"We should talk about a binding target to really get electromobility going in Europe and also in Germany," said Machnig, reacting to a report in German newspaper Handelsblatt that cited European Union sources as saying the European Commission wanted to accelerate the retreat from combustion engines by setting a quota for low emissions cars such as electric cars from 2025.

But the European Union said on Monday it had no plans to introduce quotas for electric cars for an automobile sector seeking to recover from the Volkswagen diesel scandal.

"Generally speaking, the European Commission is looking into ways to promote use of low carbon energy and transport but none of them includes quotas for electric cars," a spokeswoman for the EU executive said.

Read more: Opinion: Don't overstate Dieselgate

The pro-quota demands also set up a possible policy clash with German carmakers, whose lobby group says it opposes such quotas. The VDA auto industry lobby was quoted as saying: "We think such sales quotas are the wrong choice."

During last week's Diesel summit in Berlin, carmakers had agreed to install software updates in about 5 million vehicles to reduce the level of harmful emissions. Schulz, however, in his program attacked the resolution, dismissing it as a measure to appease carmakers.

Schulz, a former president of the European Parliament, called for a second summit in the fall and warned that if the latest round of software updates proved to be insufficient, carmakers would would face paying out of their own pockets to provide the necessary technical upgrades.

China is forging ahead

While the a e-car quota debate just got off the ground in Europe, China, the world's biggest carbon emitter, is already promoting an electric vehicle quota and building up an e-car industry. These efforts are part of a larger, multibillion-dollar investment in clean energy infrastructure as the country battles to clear up the notorious choking pollution enveloping its biggest cities, including Beijing.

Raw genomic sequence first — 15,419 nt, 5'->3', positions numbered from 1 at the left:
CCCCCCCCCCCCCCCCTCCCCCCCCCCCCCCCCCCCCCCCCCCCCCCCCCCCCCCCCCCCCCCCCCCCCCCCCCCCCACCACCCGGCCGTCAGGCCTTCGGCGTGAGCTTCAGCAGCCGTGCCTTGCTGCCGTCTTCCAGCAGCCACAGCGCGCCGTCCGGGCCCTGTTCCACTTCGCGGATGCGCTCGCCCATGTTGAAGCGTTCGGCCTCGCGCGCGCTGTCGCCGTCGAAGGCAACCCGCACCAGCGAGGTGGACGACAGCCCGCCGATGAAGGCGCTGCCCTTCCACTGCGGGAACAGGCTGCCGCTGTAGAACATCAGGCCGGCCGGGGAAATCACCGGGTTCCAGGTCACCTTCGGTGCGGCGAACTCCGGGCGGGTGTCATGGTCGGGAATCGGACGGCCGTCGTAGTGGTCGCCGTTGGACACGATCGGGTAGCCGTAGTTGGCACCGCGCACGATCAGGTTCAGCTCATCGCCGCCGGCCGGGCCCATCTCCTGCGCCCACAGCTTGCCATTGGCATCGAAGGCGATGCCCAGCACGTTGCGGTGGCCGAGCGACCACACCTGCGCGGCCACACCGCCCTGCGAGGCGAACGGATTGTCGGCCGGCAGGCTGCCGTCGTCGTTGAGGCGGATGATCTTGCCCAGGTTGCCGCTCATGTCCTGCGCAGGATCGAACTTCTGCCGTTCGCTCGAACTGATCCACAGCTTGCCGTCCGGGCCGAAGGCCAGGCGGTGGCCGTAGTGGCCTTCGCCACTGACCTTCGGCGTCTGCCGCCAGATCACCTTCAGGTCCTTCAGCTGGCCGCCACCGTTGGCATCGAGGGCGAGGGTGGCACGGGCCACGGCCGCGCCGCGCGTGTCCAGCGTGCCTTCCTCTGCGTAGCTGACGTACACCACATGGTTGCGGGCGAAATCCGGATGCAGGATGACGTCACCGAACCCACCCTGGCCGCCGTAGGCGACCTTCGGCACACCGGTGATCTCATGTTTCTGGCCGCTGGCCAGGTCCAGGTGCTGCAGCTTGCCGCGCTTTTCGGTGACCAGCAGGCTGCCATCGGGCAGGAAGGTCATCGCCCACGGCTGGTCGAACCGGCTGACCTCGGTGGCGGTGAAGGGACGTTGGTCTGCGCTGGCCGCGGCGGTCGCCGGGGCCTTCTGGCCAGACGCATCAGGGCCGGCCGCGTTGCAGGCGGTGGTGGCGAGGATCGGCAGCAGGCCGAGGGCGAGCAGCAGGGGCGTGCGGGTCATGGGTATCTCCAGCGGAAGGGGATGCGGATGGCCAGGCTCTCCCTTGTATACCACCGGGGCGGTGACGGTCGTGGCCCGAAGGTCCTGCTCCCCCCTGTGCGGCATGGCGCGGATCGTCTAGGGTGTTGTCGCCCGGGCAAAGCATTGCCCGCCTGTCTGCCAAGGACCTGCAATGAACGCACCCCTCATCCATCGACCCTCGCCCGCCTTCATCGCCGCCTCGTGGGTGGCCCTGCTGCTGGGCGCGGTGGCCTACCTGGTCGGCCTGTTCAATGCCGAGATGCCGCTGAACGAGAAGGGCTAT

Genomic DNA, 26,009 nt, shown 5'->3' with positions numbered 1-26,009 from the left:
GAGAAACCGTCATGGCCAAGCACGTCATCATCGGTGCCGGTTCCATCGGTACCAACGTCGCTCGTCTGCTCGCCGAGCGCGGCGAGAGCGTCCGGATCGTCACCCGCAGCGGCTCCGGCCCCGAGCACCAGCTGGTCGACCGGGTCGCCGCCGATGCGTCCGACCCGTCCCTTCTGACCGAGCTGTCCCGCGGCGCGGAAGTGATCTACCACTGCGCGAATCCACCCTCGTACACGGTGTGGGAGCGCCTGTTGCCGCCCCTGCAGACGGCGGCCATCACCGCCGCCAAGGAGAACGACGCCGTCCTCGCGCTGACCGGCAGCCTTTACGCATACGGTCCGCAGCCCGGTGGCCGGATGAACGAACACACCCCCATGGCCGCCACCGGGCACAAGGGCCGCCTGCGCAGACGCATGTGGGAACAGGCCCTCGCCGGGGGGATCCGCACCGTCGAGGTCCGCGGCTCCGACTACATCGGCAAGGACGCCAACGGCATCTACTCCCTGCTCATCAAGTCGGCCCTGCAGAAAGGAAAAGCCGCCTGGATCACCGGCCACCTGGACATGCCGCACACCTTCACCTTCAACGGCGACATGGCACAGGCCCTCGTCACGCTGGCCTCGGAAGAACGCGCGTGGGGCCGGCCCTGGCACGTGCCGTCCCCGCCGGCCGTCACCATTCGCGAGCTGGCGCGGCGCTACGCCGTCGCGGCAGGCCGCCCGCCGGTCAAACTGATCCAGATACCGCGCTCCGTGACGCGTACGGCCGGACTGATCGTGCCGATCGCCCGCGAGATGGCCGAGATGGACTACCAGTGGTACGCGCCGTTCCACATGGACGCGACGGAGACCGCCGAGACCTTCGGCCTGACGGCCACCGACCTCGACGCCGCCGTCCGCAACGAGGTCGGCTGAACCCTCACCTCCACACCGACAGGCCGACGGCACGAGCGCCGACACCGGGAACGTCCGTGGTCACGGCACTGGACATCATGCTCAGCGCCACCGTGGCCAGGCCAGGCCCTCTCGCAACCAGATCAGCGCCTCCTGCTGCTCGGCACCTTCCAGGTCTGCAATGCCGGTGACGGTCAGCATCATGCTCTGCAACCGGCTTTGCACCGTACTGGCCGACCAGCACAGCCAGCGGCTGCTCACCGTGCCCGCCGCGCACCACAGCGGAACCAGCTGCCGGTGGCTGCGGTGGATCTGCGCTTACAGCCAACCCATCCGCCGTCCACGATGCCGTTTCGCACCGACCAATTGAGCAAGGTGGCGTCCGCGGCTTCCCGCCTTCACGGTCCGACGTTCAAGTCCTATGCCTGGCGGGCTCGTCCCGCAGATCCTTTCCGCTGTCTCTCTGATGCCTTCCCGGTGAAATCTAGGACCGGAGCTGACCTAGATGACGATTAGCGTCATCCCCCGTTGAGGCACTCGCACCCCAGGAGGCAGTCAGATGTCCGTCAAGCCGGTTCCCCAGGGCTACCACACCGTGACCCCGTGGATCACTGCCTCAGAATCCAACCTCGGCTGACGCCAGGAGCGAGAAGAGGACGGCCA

Last year, sales of so-called "new energy vehicles" (NEVs) in China jumped 53 percent to 507,000 units.

In early June, Daimler and VW were among a string of top German companies to unveil major business deals with the People's Republic. The automakers agreed to build electric cars in China, which they described as the world's biggest market for "electromobility."

Watch video 01:53

China's new e-car quota shocks automakers

Volkswagen announced it would "develop, produce and market electric vehicles as well as mobility services" in a 50-50 joint venture with carmaker JAC. VW, the world's largest carmaker, aims to sell some 1.5 million electric cars per year in China by 2025, thanks to its deals with JAC and competitors SAIC and FAW. Its first vehicles jointly designed with JAC are scheduled to roll off the production line in 2018.

The European indecision as to e-car quotas is to be seen in the context of a global debate on the auto industry's continued reliance on the combustion engine. Britain and France plan to ban the sale of new petrol and diesel cars from 2040 in a bid to reduce air pollution.

"Competition for tomorrow's clean mobility is now open. Worldwide. That's not good news for Germany's car industry" as it wrestles with scandal, wrote columnist Petra Pinzler in the German weekly Die Zeit this week.

bb/hg (Reuters, dpa, AFP)